New Line Theatre presented Hair for the 2008 festival.
The current election cycle -- which began January 20, 2009 -- is approaching the vinegar strokes, which means everybody involved gets louder and makes less sense. If you want to be involved in the process but perhaps need to refocus your thoughts, there's no better method than the theatrical. Hence the third St. Louis Political Theatre Festival
, a multi-company discussion of controversial topics held in the sanctity of the theater.
This year's festival will run from September through early November, with participants yet to be determined. Scott Miller, New Line's artistic director and theatre provacateur, graciously agreed to answer a few questions about the STLPTF and why it matters.
And lest you think theatre doesn't matter, here's Miller's opening salvo: "The stage has forever been a place where political issues have been examined and challenged. After all, democracy and theatre were born in the same place and even in the same decade!
The ritualistic and social significance of the earliest Greek performances in central arenas brought relevance to many controversial topics -- war, politics, sex, religion. We do the same today." Argue with the man at your own peril.DailyRFT.com:Is there an upper limit to the number of companies that can participate this year?
SM: Nope, the more the merrier.Were there any shows in the 2006 or 2008 festivals that surprised you?
SM: Yes, in 2006 Sonnets for an Old Century
from Slightly Askew
was a very unusual piece (not originally written for the stage, I think) and I LOVED it. Very poetic, very insightful about our culture, etc. And 2008 just had such a wild variety, from Frost/Nixon
to Blood Kno
t to Antigone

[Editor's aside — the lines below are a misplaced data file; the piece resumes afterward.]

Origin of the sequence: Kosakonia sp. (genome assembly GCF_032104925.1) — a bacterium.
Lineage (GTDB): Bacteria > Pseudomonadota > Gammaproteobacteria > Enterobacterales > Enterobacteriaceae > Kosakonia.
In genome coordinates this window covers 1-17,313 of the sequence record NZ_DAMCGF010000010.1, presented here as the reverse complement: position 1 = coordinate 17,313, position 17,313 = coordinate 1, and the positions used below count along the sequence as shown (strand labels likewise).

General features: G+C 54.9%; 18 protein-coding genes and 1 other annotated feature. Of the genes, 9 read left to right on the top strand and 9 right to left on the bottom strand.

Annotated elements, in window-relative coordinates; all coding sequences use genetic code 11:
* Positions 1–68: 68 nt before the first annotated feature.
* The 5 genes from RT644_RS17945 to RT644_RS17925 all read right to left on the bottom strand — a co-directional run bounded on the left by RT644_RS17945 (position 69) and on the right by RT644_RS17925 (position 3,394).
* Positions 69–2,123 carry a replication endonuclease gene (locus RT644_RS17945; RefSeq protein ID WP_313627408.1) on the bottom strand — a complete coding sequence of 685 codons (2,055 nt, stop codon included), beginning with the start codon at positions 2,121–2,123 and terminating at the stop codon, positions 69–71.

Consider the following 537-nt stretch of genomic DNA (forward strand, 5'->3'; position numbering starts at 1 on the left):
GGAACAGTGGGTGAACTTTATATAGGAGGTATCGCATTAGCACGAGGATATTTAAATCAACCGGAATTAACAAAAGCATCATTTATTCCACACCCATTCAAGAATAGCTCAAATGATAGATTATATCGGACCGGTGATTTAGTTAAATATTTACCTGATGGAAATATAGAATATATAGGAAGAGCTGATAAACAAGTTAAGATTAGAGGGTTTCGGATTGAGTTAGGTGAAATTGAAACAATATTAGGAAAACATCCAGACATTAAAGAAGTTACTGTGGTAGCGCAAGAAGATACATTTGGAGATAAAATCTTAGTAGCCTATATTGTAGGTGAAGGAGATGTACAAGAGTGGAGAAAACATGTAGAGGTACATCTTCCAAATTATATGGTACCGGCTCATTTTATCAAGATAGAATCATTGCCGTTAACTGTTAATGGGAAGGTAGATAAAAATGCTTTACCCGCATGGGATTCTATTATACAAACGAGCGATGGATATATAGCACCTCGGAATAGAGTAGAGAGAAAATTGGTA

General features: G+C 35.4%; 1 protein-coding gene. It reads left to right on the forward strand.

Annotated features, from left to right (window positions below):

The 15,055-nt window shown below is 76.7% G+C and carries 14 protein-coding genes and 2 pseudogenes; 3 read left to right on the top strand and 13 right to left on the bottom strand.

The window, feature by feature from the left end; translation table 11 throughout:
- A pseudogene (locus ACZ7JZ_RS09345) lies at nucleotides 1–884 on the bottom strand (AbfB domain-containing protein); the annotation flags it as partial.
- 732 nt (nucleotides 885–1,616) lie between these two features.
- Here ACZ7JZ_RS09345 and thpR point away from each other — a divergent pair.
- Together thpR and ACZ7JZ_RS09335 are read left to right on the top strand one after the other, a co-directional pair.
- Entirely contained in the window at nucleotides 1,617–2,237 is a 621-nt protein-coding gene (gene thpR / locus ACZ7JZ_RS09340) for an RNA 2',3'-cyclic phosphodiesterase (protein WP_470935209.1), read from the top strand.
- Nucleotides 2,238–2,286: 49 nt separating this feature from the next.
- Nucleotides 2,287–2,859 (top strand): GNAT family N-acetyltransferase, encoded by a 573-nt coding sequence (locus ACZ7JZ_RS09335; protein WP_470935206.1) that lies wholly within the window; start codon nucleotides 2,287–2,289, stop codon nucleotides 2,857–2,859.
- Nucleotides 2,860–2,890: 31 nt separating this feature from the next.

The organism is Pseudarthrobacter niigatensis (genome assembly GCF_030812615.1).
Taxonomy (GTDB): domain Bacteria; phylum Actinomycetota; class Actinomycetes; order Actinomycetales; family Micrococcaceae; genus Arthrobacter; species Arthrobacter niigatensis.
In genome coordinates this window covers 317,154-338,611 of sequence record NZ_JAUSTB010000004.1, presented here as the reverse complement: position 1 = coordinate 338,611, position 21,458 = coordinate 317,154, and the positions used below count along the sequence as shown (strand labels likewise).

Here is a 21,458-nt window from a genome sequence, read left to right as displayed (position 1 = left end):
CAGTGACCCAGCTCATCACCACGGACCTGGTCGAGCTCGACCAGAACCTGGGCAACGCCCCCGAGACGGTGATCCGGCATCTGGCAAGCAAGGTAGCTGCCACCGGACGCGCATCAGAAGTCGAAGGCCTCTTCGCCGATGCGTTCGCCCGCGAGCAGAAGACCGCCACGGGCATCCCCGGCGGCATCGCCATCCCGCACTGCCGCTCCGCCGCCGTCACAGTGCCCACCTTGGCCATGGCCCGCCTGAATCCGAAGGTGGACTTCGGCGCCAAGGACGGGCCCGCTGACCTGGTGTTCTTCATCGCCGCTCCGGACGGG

. It made me realize how political MOST theatre really is...You mention the Edinburgh Fringe Festival as a point of reference for the STLPTF; are you open to non-traditional theatrical pieces such as monologues/performance art stuff for the Festival?
SM: Other than Sonnets for an Old Century
, we haven't had any non-traditional pieces in the Festival, but I would LOVE that.I know you can't speak for other companies, but will New Line be doing any political outreach or education in the lobby?
SM: We looked into voter registration in the lobby but it's very involved, so we never did it. We might try again. We have to be careful, being a nonprofit, that we don't advocate for any party or candidate.You've written extensively about the history of alternative shows (as in, alternative to the all-white, mainstream America shows of the so-called Golden Age), and you also like to write a great deal of background material for each season online. Will other directors/companies be encouraged to do the same on the STLPTF website? Would you consider producing a chapbook of these essays that could be sold at shows during the festival?
SM: I never thought of that, but that's a COOL idea. I don't know if others like writing about their work as much as I do. Blogging would be cool too, in that same vein.How can interested parties be part of the STLPTF?
SM: To participate in the festival, companies in the the St. Louis metro region just need to contact New Line Theatre at firstname.lastname@example.org
. Shows in the festival can be overtly political or more subtextual. Political issues can be the focus of the show or merely the context or background. New Line Theatre will present the fiercely political Broadway rock musical Bloody Bloody Andrew Jackson
as part of the festival.